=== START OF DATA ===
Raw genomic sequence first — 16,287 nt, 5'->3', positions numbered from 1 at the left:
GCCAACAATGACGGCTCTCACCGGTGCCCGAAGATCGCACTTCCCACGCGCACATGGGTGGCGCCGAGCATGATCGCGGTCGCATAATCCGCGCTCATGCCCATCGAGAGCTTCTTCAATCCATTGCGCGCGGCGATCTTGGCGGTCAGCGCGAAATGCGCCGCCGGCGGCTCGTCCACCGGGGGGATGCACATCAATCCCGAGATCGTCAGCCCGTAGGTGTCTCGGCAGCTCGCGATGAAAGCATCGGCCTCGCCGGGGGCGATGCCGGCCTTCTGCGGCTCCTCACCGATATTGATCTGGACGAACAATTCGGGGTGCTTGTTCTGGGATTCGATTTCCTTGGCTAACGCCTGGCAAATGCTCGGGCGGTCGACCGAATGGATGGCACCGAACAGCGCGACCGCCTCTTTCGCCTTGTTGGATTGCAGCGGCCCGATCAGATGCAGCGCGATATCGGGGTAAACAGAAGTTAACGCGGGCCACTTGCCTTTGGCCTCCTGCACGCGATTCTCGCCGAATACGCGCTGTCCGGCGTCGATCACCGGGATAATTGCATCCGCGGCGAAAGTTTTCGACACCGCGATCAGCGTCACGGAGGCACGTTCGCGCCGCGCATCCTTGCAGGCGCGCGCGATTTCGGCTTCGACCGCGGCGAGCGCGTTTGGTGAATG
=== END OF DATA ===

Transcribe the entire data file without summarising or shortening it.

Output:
Raw genomic sequence first — 16,287 nt, 5'->3', positions numbered from 1 at the left:
GCCAACAATGACGGCTCTCACCGGTGCCCGAAGATCGCACTTCCCACGCGCACATGGGTGGCGCCGAGCATGATCGCGGTCGCATAATCCGCGCTCATGCCCATCGAGAGCTTCTTCAATCCATTGCGCGCGGCGATCTTGGCGGTCAGCGCGAAATGCGCCGCCGGCGGCTCGTCCACCGGGGGGATGCACATCAATCCCGAGATCGTCAGCCCGTAGGTGTCTCGGCAGCTCGCGATGAAAGCATCGGCCTCGCCGGGGGCGATGCCGGCCTTCTGCGGCTCCTCACCGATATTGATCTGGACGAACAATTCGGGGTGCTTGTTCTGGGATTCGATTTCCTTGGCTAACGCCTGGCAAATGCTCGGGCGGTCGACCGAATGGATGGCACCGAACAGCGCGACCGCCTCTTTCGCCTTGTTGGATTGCAGCGGCCCGATCAGATGCAGCGCGATATCGGGGTAAACAGAAGTTAACGCGGGCCACTTGCCTTTGGCCTCCTGCACGCGATTCTCGCCGAATACGCGCTGTCCGGCGTCGATCACCGGGATAATTGCATCCGCGGCGAAAGTTTTCGACACCGCGATCAGCGTCACGGAGGCACGTTCGCGCCGCGCATCCTTGCAGGCGCGCGCGATTTCGGCTTCGACCGCGGCGAGCGCGTTTGGTGAATG